From DIY home decor to handmade gifts, here are the best arts and crafts to spark your creativity

Carry Everything Bag

I have sewn, crocheted, knitted, etc. a lot of different bags, purses, totes, etc. over the years. This is one of the easiest and quickest to complete. I like this one because it actually grows to accommodate the amount you need to carry.

You can adjust the measurements and the type of fabric. I used a colorful canvas type because I was looking for durability. The color hides dirt. The canvas should resist tears for quite a while. I am a bit rough on my bags--they go everywhere with me and I am as likely as not to throw them on the floor in a corner just to get them out of the way. You could easily use a pretty or lacy fabric but then I would take the time to line the bag.

The cording I used for this project came from a braiding technique I learned from an instructable that was demonstrating how to make friendship bracelets. (Braiding Wheel Friendship Bracelets by sherrycayheyhey)


thread--matching or contrasting
Straight pins
Sewing machine or just a needle
Cording for the shoulder strap
Hook and loop, button or snap closure

Cutting the Fabric

Cut 2 rectangles. Cut each piece the same size. Make the width 3 inches wider than the finished width. Make the height 2 inches taller than the maximum height you want for the bag. The extra fabric will allow you to turn under the edges so the fabric does not fray.

If you are lining the bag, you can cut the lining an inch and a half less wide and an inch less high.

I planned to use my bag for carrying my wallet sized purse, my tablet, a sewing project, a snack (or 2), and anything else I might need when I am off to the doctor's office, my mother-in-law's hair appointment, or a robotics competition. It is kind of a grown up version of a diaper bag. It has to hold everything I need to survive a day.

Hem the Top and Bottom

You can do all the sewing using a sewing machine but this is too small of a project for me to bother getting it out. I sew so much by hand that I am probably faster with a needle and thread anyway. Fold the top edge over 1/2 inch and then fold it over another 1/2 inch again. You can iron the first fold and then fold it the second time--depending on your fabric choice this could make things easier. I usually find that pinning the fabric works well for me.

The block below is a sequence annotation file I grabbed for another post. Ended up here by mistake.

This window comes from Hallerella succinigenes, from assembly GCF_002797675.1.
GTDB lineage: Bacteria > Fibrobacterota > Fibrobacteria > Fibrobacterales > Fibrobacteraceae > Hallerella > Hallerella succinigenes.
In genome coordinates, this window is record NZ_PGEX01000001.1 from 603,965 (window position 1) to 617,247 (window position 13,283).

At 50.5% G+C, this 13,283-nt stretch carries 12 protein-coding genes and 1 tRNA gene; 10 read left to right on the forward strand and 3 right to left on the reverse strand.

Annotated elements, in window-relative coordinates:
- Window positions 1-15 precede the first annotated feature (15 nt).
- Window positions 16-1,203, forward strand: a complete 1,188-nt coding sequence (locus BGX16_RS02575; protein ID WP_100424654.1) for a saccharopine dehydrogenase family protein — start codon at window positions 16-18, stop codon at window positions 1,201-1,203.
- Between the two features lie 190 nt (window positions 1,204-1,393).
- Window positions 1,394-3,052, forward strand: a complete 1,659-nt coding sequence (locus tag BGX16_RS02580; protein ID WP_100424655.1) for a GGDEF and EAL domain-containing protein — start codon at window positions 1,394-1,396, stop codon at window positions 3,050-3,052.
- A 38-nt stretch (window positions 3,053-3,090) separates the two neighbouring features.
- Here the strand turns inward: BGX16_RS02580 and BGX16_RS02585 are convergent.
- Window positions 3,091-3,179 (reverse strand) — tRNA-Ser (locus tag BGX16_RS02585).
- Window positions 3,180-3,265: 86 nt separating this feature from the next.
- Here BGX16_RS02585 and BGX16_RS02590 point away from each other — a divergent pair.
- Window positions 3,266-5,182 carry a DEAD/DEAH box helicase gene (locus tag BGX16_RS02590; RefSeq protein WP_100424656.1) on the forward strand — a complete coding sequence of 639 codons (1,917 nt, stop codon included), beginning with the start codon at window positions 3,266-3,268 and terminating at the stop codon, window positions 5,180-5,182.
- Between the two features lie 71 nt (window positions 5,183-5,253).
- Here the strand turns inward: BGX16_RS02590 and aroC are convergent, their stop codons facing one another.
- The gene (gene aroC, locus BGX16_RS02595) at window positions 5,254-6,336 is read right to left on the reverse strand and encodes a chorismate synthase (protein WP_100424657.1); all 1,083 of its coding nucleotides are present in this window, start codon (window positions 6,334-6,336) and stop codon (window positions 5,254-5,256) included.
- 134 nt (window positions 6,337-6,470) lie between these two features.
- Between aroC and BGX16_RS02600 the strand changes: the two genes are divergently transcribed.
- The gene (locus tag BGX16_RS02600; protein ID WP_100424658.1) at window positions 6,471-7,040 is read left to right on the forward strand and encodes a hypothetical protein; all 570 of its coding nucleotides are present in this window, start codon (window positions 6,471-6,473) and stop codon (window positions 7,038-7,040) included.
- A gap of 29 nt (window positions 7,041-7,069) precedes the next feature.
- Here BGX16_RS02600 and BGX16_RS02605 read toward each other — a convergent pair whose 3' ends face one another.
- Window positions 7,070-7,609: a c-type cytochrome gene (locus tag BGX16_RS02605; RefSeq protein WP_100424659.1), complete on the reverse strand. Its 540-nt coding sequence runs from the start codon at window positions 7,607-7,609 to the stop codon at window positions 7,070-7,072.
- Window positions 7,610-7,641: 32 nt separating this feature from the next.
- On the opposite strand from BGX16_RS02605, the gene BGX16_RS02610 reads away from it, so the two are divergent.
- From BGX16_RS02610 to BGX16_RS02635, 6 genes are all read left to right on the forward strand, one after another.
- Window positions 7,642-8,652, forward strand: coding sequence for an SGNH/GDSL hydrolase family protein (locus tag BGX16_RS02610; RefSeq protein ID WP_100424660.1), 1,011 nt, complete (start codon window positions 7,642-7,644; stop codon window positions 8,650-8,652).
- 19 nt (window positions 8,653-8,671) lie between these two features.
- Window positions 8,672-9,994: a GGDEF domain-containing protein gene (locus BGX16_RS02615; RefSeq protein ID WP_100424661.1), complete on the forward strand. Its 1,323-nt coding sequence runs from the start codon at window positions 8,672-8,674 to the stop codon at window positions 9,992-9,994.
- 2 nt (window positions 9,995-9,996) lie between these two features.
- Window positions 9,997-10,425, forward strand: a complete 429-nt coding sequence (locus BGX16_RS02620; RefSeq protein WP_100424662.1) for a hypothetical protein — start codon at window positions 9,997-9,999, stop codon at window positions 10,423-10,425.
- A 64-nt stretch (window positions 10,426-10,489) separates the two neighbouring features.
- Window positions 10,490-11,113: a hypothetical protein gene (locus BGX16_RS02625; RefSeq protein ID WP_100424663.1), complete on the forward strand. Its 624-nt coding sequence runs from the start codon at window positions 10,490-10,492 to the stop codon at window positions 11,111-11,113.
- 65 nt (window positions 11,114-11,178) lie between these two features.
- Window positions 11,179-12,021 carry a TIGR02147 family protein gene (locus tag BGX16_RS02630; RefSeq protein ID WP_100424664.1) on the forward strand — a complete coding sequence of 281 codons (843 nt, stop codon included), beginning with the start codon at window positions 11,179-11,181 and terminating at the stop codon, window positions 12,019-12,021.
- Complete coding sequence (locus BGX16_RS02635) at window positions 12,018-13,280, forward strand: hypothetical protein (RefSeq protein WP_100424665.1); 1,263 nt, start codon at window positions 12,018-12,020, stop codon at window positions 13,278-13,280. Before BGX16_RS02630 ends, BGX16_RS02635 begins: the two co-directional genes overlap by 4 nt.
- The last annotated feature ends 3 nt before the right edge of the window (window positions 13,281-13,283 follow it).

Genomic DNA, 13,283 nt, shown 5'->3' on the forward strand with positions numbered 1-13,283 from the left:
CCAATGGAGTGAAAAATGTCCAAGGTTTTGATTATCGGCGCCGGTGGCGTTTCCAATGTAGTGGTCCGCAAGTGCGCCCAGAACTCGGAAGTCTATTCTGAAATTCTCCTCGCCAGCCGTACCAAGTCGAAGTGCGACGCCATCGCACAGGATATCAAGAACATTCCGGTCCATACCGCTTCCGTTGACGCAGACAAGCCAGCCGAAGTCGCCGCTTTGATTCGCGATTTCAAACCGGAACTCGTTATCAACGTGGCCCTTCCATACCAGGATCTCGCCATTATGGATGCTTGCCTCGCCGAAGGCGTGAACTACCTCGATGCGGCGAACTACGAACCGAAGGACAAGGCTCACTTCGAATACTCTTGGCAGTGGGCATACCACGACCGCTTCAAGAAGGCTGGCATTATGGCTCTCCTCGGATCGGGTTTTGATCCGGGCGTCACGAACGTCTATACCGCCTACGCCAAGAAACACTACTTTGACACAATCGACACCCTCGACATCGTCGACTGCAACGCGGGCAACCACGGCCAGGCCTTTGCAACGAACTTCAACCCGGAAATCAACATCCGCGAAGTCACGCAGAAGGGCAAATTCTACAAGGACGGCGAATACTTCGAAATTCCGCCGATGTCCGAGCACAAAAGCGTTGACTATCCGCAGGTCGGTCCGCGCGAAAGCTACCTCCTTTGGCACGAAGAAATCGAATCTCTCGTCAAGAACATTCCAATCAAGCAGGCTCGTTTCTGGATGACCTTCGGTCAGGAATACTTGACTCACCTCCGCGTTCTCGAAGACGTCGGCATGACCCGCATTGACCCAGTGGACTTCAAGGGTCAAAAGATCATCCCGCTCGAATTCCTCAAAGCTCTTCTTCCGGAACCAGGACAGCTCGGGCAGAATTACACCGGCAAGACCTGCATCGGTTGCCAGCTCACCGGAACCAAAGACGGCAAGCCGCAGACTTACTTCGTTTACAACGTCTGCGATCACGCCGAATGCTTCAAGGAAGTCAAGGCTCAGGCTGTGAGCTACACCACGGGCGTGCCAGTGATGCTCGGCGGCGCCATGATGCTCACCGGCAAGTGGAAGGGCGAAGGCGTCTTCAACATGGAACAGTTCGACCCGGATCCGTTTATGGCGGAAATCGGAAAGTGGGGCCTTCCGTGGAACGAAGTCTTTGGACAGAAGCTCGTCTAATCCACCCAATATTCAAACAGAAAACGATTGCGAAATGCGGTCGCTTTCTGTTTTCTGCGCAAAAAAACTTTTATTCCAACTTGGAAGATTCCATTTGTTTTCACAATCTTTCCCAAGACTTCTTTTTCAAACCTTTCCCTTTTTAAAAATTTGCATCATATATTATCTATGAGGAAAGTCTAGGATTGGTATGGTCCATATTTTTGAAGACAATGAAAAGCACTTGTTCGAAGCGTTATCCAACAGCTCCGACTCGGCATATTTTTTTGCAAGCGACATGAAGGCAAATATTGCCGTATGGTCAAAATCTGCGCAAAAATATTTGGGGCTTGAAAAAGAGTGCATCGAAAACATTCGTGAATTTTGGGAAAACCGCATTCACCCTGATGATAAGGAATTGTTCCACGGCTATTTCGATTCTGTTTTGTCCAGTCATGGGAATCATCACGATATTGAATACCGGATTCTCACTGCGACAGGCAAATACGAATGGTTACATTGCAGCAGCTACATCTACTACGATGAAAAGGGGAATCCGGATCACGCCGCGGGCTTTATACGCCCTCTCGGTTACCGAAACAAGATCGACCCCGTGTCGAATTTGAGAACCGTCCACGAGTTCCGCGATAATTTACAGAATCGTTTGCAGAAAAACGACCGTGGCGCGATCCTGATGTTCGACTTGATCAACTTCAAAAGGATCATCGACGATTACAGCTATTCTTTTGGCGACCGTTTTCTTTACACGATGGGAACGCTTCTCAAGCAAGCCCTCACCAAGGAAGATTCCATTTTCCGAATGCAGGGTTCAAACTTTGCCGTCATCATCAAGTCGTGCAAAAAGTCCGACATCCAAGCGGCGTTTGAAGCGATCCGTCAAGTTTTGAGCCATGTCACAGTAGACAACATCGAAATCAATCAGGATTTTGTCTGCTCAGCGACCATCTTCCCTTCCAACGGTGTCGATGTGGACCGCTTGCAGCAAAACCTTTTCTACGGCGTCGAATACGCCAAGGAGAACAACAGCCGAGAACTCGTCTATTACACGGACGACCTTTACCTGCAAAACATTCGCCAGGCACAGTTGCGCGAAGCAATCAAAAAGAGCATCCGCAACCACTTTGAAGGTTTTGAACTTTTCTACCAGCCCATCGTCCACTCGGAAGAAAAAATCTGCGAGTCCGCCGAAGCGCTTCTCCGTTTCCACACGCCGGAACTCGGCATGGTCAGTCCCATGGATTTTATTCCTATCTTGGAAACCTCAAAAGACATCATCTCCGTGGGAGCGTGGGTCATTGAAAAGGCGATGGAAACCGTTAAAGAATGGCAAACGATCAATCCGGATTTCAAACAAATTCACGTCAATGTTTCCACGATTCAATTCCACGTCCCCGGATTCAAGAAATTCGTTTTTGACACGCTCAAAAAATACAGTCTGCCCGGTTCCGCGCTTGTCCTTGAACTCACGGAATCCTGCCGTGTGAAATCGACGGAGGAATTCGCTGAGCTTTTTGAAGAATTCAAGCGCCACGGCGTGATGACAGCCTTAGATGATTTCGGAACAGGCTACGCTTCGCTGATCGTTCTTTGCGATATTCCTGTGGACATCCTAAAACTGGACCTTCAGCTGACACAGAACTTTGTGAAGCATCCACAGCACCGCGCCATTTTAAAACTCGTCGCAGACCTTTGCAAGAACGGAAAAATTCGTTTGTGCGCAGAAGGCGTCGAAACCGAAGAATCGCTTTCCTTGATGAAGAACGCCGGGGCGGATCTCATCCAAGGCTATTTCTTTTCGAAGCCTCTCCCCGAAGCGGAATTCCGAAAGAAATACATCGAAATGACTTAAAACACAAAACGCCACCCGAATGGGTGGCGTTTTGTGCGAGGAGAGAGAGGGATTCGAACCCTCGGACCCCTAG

Stitch the fold in place. I like the look of top stitching and usually use a contrasting color of thread because I want it to show.

The purpose of this is to hide the raw edge of the fabric on the inside where it will not fray. If your fabric does not have a fraying problem, you can probably get away with only one fold. I would still put in at least the single fold--you want the extra durability.

Repeat the double fold and stitching line for the bottom edge.

If you are lining your bag, the lining layer edge should be caught inside the fold of the outer fabric.

Side Seams

Fold the side edges in 1/2 inch on each side. Fold over a second time but make this fold an inch. Pin or iron--which ever worked best for you. Lay the 2 pieces on top of each other with the outside of the fabric facing out. Line them up carefully and pin the sides. Sew from top to bottom just under an inch (7/8 inch) from the edge. This creates a channel for the shoulder strap. For a bit of extra strength, I sew a second line of stitches. Next to the first row at 3/4 inch from the folded edge. Do this on both the left and right edges.

Bottom Seam

Be careful on this step to leave the channels you just made open. This is probably easier if you are hand sewing but I have done it once or twice on a sewing machine.

Open the bag and layer the 2 bottom edges. Sew through both the pieces of fabric creating a sturdy bottom edge. Again, I usually sew 2 lines of stitches.


Cut 2 pieces of the cording. To figure it how long to make each piece you will have to measure from where you want the bottom of the bag to end up when you are carrying it up to your shoulder. Double this and add an extra inch or 2. (It is better to have an extra inch than to end up just a bit too shout.) Cut both pieces the same length.

Thread one piece of the cord up the left side of the bag and then down the right side of the bag. Do the same with the other cord in the second set of channels. All the cord ends should be at the bottom of the bag.

Tie the 2 cords on the left side together. Tie the 2 cords on the right sides together.

The bag is now usable. Sometimes when I make this bag, I stop here. The closure at the top edge is not always necessary--it kind of depends on how you will be using the bag. Mine is going to be a large purse--it needs a closure. I have a few that are more like reusable shopping bags and I rarely use the closure on them.


I like to use hook and loop tape for bag closures but you can use whatever you have on hand. Sew your closure device(s) near the top edge. For a small bag, you may need only one closure. A larger bag may need 2 or 3.

If there is only a little in the bag, you can slouch it down. Stretch it taller as you stuff more in it.


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